Exposure, respiratory symptoms, lung function and inflammation response of road-paving asphalt workers

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Abstract

Background

Controversy exists as to the health effects of exposure to asphalt and crumb rubber modified (CRM) asphalt, which contains recycled rubber tyres.

Objective

To assess exposures and effects on airway symptoms, lung function and inflammation biomarkers in conventional and CRM asphalt road pavers.

Methods

116 conventional asphalt workers, 51 CRM asphalt workers and 100 controls were investigated. A repeated-measures analysis included 31 workers paving with both types of asphalt. Exposure to dust, nitrosamines, benzothiazole and polycyclic aromatic hydrocarbon (PAH) was measured in worksites. Self-reported symptoms, spirometry test and blood sampling were conducted prework and postwork. Symptoms were further collected during off-season for asphalt paving.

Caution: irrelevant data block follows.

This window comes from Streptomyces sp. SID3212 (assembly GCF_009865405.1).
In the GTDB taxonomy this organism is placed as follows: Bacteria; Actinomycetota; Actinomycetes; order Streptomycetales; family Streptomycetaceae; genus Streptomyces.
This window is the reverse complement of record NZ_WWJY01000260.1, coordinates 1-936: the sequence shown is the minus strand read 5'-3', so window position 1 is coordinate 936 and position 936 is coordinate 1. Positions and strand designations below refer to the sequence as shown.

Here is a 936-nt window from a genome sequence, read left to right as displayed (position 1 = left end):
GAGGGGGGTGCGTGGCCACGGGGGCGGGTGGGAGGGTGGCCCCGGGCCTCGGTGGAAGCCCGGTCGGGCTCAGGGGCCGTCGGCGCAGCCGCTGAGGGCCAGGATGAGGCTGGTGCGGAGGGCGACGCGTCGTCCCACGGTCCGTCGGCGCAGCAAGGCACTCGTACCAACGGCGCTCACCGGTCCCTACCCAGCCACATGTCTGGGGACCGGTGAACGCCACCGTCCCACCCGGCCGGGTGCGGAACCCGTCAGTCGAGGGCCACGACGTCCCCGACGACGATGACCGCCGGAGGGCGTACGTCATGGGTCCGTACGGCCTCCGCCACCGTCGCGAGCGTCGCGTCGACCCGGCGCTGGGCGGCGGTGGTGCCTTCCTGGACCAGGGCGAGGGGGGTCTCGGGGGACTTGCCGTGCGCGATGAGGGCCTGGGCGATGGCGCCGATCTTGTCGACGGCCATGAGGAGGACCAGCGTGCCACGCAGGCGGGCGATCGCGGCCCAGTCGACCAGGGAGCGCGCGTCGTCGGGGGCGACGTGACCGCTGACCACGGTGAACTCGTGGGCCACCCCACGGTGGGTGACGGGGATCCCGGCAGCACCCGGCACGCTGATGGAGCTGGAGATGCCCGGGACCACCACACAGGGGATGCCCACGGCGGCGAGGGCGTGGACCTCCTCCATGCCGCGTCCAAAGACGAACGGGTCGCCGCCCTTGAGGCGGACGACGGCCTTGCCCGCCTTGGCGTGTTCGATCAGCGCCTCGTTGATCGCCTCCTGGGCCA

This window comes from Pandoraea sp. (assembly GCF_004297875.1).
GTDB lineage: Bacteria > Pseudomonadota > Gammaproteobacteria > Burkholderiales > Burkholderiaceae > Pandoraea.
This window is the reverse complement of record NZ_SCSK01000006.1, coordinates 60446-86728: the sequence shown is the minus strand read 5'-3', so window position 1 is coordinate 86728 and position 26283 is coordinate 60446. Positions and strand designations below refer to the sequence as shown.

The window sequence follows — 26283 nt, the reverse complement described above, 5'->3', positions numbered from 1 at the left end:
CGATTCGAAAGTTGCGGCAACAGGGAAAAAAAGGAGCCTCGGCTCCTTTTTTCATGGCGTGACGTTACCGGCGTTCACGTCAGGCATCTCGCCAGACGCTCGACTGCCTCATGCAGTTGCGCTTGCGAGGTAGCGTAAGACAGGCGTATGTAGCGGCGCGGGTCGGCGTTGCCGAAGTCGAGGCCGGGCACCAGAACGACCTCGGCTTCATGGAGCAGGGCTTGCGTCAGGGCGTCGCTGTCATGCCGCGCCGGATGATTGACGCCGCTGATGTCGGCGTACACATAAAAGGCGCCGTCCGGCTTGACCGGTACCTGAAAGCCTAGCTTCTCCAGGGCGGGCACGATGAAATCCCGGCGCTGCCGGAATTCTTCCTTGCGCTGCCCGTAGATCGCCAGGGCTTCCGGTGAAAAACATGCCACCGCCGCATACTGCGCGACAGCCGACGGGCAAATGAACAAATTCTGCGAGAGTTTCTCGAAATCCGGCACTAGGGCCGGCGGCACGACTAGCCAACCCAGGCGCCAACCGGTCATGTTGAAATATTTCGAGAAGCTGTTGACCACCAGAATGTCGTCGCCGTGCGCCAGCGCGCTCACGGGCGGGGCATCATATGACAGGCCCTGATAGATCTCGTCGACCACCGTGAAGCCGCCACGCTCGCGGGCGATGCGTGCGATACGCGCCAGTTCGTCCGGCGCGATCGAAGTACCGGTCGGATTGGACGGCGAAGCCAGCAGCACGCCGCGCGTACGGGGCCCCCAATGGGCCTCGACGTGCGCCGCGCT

Results

Dust, PAHs and nitrosamine exposure was highly varied, without difference between conventional and CRM asphalt workers. Benzothiazole was higher in CRM asphalt workers (p<0.001). Higher proportions of asphalt workers than controls reported eye symptoms with onset in the current job. Decreased lung function from preworking to postworking was found in CRM asphalt workers and controls. Preworking interleukin-8 was higher in CRM asphalt workers than in the controls, followed by a decrement after 4 days of working. No differences in any studied effects were found between conventional and CRM asphalt paving.

Conclusion

CRM asphalt workers are exposed to higher benzothiazole. Further studies are needed to identify the source of nitrosamines in conventional asphalt. Mild decrease in lung function in CRM asphalt workers and work-related eye symptoms in both asphalt workers were observed. However, our study did not find strong evidence for severe respiratory symptoms and inflammation response among asphalt workers.

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